Brightline and MSC
Muskat noted that MSC Cruises now has a partnership with Brightline, South Florida’s higher speed train service (a private entity backed by Fortress Investment Group) to conveniently connect its cruisers to PortMiami from West Palm Beach and Fort Lauderdale.
We asked about how that will work when Brightline completes a rebranding effort to Virgin Trains by year's end.
“MSC is the official cruise line of Brightline,” stresses Muskat. MSC's guests depart from either West Palm Beach or Fort Lauderdale station, avoiding a traffic-heavy drive down I-95, and when they arrive at the downtown Miami Brightline station, their luggage is automatically transferred to MSC Cruises.
It's delivered right to the guest's stateroom/suite, making the entire South Florida trip a more carefree experience. Muskat took a Brightline train ride recently. (We snapped the photo below on a Brightline trip from Fort Lauderdale last year).
He raves about the new facilities and trains, and believes that MSC will do more with Brightline moving forward. He says there is talk of extending the South Florida service to a new, even-more-convenient station within PortMiami.
In addition, construction is currently underway on Brightline's Phase Two efforts to connect the South Florida stations to Orlando as early as 2022; that would allow cruise lines to couple a South Florida cruise with an Orlando theme park visit.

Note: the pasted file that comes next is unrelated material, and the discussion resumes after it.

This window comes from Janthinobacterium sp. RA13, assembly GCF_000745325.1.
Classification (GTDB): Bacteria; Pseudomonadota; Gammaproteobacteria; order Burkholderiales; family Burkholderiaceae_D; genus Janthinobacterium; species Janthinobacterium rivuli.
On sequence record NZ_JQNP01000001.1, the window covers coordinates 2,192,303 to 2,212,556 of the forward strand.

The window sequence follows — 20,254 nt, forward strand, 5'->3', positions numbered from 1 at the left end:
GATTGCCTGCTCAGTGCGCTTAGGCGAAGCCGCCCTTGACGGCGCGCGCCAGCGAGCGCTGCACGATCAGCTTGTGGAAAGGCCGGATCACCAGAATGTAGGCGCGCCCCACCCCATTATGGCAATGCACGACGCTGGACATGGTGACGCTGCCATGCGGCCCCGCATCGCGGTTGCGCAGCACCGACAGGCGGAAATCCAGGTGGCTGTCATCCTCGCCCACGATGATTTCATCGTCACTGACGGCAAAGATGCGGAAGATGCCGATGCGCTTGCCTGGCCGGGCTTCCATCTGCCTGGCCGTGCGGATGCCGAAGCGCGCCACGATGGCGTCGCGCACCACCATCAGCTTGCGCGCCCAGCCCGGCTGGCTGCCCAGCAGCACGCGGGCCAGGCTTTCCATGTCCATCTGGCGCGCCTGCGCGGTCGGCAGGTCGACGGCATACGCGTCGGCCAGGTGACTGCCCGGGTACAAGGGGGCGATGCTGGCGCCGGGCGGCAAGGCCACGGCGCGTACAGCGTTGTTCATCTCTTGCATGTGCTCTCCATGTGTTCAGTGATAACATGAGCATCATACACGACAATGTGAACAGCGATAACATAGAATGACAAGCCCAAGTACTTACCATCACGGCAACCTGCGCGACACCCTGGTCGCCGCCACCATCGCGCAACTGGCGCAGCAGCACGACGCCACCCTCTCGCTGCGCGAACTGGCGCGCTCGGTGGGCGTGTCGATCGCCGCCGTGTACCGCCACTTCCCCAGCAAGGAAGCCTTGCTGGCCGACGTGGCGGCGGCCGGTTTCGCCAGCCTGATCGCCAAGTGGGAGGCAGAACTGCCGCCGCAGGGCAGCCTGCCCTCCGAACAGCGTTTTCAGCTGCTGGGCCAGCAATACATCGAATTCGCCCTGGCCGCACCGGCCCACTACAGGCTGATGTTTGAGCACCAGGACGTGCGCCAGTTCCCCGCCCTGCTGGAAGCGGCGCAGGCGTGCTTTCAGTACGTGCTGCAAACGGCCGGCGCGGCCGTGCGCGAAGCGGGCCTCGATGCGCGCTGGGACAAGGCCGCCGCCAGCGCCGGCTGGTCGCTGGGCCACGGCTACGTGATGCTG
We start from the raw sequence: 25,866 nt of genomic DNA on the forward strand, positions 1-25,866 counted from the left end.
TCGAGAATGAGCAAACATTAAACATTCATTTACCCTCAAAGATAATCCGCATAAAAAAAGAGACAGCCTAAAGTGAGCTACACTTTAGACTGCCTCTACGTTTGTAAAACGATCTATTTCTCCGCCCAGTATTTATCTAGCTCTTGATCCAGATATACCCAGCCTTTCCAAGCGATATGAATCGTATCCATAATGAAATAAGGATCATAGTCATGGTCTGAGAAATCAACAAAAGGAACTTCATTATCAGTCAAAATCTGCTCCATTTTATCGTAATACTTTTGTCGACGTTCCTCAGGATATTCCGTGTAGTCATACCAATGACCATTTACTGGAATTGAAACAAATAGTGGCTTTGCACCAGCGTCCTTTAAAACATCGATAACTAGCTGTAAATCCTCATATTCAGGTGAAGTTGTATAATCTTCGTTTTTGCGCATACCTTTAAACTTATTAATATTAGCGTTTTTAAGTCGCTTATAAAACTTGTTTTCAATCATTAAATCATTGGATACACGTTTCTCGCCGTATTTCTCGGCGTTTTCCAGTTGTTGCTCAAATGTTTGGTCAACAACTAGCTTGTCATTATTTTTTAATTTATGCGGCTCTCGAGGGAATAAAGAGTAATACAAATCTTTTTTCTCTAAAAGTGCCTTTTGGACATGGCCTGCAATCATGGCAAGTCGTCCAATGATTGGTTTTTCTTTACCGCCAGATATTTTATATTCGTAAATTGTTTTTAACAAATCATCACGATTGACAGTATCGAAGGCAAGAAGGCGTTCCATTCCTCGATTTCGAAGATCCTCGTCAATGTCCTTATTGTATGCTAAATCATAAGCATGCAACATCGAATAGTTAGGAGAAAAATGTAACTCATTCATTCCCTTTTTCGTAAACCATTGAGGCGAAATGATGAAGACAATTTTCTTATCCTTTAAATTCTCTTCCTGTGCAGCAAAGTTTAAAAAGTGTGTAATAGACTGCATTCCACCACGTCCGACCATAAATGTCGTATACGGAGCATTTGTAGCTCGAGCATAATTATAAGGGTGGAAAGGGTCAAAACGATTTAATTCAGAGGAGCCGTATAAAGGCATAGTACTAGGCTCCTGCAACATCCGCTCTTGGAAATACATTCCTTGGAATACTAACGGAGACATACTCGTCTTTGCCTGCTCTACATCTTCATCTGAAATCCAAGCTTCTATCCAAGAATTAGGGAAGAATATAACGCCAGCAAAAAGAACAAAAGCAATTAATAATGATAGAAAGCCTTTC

Brightline also says MSC is its official cruise line, that it has a separate marketing agreement with Virgin Group -- hence the rebranding of the trains -- and that it also plans to work with other cruise lines.
More That’s New?
In October 2022, MSC Cruises will open two new high-technology terminals at PortMiami. Muskat says the line will also have an office within the new facilities. That will allow for more close-up oversight of operations and customer service.
Few details have yet been released on the terminal =, but Muskat says it’s not the razzle dazzle of the terminal that counts, but rather the handling of those boarding and disembarking in a smooth, quick fashion.
He says the new terminal will be capable of handling 7,000 passengers and two ships at the same time and "will take the experience to the next level" in terms of customer service. Agents can expect facial recognition, high-technology luggage handling and more.
So as the line evolves in a fast-paced manner and beefs up its presence in North America, Muskat hopes that some travel agents will become educated about today's MSC, not that that of five years ago. He hopes they'll try again with the latest training and newly added sales resources.